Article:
For more information please contact Tom Revnew at TRevnew@seatonlaw.com

*Disclaimer: All answers to the Question of the Month are current the day on which they are posted. After this date, the information may subsequently change as a result of laws or rulings. For the most current information, please contact the responding lawyer for each state in which you are interested.

Answer from Nevada

Under Nevada law, an employer may not require an employee or prospective employee to disclose any information that might grant the employer access to an individual’s personal social media accounts, such as a username or password. However, an employer may compel its employees to disclose information granting access to social media accounts, other than personal accounts, if it does so to access its “own internal computer or information system.”  See NRS 613.135.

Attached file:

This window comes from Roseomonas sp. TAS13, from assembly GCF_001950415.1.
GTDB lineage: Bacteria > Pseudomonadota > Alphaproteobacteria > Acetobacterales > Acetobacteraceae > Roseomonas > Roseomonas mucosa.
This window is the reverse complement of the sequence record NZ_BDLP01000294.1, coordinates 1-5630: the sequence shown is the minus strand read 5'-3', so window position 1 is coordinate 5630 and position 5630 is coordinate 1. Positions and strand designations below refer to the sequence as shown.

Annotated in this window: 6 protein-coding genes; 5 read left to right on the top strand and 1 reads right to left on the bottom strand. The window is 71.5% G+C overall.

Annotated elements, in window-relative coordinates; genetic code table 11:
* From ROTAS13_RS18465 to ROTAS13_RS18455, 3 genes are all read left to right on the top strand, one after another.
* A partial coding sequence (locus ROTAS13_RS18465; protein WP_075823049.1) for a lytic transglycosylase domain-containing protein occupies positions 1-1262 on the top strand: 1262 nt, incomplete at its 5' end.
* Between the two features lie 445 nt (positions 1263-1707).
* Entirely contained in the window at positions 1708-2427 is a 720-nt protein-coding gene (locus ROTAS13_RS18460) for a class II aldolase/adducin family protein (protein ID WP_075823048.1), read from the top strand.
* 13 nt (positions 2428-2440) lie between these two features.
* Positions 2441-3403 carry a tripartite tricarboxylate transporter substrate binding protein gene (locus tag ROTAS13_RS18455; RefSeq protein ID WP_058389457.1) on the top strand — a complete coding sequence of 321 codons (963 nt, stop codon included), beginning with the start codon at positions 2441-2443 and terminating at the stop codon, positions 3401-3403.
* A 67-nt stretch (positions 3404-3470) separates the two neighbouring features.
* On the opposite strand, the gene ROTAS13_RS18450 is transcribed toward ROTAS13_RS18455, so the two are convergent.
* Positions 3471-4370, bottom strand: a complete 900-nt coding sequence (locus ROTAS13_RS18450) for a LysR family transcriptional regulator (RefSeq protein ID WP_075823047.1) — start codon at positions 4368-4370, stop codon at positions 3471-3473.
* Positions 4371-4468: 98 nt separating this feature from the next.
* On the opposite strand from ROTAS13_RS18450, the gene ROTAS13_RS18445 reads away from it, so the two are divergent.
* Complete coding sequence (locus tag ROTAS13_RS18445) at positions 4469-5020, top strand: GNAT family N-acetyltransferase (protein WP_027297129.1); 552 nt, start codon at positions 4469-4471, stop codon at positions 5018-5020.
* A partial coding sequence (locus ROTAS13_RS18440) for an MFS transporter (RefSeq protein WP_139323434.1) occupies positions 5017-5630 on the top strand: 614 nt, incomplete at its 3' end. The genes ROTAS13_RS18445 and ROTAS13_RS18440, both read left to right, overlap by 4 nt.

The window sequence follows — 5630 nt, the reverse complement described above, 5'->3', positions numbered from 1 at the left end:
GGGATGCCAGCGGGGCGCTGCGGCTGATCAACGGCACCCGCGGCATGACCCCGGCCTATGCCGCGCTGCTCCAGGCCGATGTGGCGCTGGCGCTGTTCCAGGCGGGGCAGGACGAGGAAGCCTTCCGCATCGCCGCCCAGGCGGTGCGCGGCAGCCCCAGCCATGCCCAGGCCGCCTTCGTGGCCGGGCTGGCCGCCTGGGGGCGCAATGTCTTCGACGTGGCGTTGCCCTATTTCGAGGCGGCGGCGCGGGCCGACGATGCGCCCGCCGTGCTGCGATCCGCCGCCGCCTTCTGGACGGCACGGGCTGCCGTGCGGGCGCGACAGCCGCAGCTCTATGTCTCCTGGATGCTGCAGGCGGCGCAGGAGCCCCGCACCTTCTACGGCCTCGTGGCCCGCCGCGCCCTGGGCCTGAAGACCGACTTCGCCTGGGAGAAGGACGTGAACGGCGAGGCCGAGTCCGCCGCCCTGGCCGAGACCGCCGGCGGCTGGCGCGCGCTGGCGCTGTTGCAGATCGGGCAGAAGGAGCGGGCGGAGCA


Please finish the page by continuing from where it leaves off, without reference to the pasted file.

For more information please contact Scott Abbott at sabbott@kzalaw.com

*Disclaimer: All answers to the Question of the Month are current the day on which they are posted. After this date, the information may subsequently change as a result of laws or rulings. For the most current information, please contact the responding lawyer for each state in which you are interested.

Answer from New York